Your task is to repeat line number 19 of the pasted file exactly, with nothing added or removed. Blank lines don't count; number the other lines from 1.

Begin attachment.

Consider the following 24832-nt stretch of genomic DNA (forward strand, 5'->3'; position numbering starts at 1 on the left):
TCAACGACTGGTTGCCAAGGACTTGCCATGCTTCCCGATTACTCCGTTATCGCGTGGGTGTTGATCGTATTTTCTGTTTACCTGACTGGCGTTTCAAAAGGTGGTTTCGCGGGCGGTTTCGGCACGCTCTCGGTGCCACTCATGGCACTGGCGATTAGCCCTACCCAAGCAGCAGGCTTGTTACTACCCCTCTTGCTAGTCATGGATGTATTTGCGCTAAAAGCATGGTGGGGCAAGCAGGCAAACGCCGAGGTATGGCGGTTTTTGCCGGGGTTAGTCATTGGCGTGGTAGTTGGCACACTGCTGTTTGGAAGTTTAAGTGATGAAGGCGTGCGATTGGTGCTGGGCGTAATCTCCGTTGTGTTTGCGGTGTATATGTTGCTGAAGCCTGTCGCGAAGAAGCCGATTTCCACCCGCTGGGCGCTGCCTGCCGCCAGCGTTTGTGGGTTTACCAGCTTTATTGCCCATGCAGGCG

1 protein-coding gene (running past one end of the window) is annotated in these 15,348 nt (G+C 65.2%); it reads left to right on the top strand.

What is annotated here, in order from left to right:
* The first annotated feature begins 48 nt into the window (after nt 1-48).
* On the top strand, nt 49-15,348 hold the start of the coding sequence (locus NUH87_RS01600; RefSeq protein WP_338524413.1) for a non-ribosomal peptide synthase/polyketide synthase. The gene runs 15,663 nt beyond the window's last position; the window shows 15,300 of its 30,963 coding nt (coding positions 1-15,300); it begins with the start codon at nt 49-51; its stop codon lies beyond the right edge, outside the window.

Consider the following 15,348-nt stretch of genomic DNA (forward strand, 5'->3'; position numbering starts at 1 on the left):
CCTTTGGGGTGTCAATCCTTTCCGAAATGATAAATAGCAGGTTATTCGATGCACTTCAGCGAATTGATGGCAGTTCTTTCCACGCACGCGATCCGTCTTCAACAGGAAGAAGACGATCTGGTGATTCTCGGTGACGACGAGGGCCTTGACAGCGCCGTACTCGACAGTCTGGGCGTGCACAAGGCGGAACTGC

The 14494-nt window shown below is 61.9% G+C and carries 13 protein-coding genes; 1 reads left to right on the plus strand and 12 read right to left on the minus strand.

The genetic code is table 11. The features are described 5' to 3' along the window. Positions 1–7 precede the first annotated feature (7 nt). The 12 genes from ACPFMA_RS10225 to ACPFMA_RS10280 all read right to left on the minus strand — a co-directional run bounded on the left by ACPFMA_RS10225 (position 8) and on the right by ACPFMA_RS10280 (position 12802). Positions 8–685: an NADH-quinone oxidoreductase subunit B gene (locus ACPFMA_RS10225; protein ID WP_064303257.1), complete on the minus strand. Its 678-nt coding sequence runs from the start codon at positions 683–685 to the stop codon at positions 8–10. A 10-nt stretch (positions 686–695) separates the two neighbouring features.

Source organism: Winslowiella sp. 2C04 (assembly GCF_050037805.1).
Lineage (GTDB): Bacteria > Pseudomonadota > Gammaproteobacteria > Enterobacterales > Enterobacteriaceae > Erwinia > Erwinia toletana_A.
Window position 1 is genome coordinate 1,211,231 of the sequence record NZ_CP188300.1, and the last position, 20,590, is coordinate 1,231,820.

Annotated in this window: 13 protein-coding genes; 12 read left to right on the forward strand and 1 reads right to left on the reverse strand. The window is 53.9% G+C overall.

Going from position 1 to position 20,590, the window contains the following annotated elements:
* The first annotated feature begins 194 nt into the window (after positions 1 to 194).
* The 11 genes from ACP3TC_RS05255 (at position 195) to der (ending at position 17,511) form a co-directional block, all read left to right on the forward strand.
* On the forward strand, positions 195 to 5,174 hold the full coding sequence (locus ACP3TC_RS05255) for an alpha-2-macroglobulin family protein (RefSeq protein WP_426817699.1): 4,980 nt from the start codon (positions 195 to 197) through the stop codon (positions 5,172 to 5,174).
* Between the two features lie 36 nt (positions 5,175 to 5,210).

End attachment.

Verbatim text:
* Between the two features lie 36 nt (positions 5,175 to 5,210).